The low surface energy liquids for the compositions of the invention are well known and are also called release agents or low sheer materials. When mixed with the toner polymer they form a composition having substantially lower surface energy than the original polymer. Silicone oils are the preferred low-surface energy liquids. Examples of suitable liquids include liquids corresponding to the series of silicone glycol copolymer liquids, alkylaryl silicone liquids, chlorophenylmethyl silicone liquid, dimethyl-silicone liquid and fluorosilane liquids available from Dow Corning Company. Other useful liquids include polyvinylidene fluoride liquids, polymonochlorotrifluoroethylene liquids, hexafluoropropylenevinylidene fluoride copolymers, perfluoroalkyl polyethers (available under such names as Fomblyn and Krytox and sold by Montecatini-Edison and DuPont Company, respectively), fluoroalkyl esters, block copolymers of dimethyl siloxane with a variety of materials such as Bisphenol A, tetramethyl-spirobi(inda)diol, and the like, e.g. as disclosed in Research Disclosure, August 1977, Item 16018.

As already mentioned, the polymer and low surface energy liquid are mixed before or after forming the toner particles, but preferably before. The amount of such liquid employed is simply the amount that is sufficient to reduce to a satisfactory level or eliminate the hollow character defect in the transferred toner image. The amount should not be so great, however, so as to decrease excessively the adhesion of the toner to the paper or other second surface. Satisfactory amounts of liquid with most toner polymers and with most surface materials are in the range from 0.1 to 5 weight percent based on the total toner weight. Preferably, the amount is from 0.5 to 3 weight percent.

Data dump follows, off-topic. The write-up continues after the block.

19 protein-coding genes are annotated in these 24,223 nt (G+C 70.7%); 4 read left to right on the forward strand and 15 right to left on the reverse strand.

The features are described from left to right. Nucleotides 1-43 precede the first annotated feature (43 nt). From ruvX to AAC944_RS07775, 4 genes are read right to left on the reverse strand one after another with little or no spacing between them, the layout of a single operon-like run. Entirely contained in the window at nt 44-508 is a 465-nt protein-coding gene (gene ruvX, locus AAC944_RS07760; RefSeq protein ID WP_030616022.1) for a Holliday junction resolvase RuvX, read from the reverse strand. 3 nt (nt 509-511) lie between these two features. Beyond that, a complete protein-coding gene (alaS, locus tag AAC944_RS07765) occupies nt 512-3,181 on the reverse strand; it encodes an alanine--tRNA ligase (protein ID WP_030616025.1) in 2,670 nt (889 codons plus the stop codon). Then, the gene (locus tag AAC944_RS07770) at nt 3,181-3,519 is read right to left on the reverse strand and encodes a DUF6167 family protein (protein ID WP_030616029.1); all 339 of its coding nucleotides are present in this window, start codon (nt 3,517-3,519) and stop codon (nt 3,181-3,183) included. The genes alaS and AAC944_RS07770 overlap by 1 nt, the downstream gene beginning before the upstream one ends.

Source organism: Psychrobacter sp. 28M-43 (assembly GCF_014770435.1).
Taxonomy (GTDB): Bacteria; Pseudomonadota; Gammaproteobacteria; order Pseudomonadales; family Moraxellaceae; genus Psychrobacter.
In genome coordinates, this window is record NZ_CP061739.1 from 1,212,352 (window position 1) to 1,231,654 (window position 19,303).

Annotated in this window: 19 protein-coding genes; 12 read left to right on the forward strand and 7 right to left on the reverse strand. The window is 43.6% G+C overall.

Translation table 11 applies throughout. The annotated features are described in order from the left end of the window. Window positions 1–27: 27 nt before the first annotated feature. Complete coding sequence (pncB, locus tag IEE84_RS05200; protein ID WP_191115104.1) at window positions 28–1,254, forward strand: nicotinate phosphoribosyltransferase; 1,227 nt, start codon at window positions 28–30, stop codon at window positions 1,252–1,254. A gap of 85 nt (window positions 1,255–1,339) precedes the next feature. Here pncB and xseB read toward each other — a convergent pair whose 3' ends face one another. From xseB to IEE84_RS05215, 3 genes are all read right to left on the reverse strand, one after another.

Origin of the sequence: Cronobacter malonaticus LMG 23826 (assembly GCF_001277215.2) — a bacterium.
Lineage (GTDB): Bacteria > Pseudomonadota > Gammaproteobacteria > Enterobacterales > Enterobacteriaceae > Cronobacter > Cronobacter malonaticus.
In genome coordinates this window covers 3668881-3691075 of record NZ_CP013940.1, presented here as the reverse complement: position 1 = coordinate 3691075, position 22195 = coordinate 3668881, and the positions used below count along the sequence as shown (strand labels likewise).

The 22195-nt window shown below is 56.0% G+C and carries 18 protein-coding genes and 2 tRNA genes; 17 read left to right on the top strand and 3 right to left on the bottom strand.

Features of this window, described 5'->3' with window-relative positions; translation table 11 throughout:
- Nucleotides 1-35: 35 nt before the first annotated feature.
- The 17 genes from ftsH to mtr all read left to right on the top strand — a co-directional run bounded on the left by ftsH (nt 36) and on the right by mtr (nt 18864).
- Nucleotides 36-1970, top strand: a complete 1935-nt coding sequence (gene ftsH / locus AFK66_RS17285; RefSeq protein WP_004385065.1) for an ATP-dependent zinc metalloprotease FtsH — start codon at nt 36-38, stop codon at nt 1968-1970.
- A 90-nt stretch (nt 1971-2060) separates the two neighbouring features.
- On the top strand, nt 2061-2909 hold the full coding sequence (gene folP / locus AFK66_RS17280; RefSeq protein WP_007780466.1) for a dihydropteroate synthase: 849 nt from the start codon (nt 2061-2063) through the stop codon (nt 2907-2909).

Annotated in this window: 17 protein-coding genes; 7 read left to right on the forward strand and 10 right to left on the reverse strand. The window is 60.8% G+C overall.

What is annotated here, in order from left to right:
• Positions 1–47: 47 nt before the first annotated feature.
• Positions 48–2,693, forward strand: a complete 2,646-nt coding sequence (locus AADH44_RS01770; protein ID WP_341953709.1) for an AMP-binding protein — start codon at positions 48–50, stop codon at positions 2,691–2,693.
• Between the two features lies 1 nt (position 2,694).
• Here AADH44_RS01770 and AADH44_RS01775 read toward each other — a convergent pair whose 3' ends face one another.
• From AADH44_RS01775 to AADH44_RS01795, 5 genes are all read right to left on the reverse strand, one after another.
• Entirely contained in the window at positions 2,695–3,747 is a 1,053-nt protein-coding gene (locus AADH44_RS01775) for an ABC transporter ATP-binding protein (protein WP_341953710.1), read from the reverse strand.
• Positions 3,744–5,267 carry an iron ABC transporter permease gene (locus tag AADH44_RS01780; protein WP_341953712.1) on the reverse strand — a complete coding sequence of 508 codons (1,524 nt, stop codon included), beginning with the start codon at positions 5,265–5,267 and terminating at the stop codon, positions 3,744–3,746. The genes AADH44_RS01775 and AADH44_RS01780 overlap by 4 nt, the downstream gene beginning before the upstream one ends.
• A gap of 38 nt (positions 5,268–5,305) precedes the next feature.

Although the toner polymer and low surface energy liquid are the most essential components of the toner composition of the invention, other components can be included if desired. These include, in particular, colorants such as pigments or dyestuffs and charge control agents. A common pigment is carbon black, although other black or colored colorants can be employed. The colorant can be virtually any of the compounds mentioned in the Colour Index, Vols. 1 and 2, 2nd Edition. The amount of colorant can vary over a wide range, e.g., from about 1 to 20 percent by weight of the toner polymer. Preferably, the amount is from 2 to 10 weight percent.

The charge control agents for the dry toner compositions of the invention can also be selected from a wide range of compounds, including those disclosed, for example, in Jadwin et al, U.S. Pat. No. 4,394,430; Burness et al, U.S. Pat. No. 4,079,014; Jadwin et al, U.S. Pat. No. 3,893,935; and U.K. Pat. No. 1,420,839. Aromatic quaternary ammonium salts are especially useful. The charge agents are used in amounts sufficient to maintain stable, high charge on the toner, e.g., in amounts from about 0.05 to 6 parts, and preferably 0.3 to 2 parts by weight of charge agent per part of toner polymer.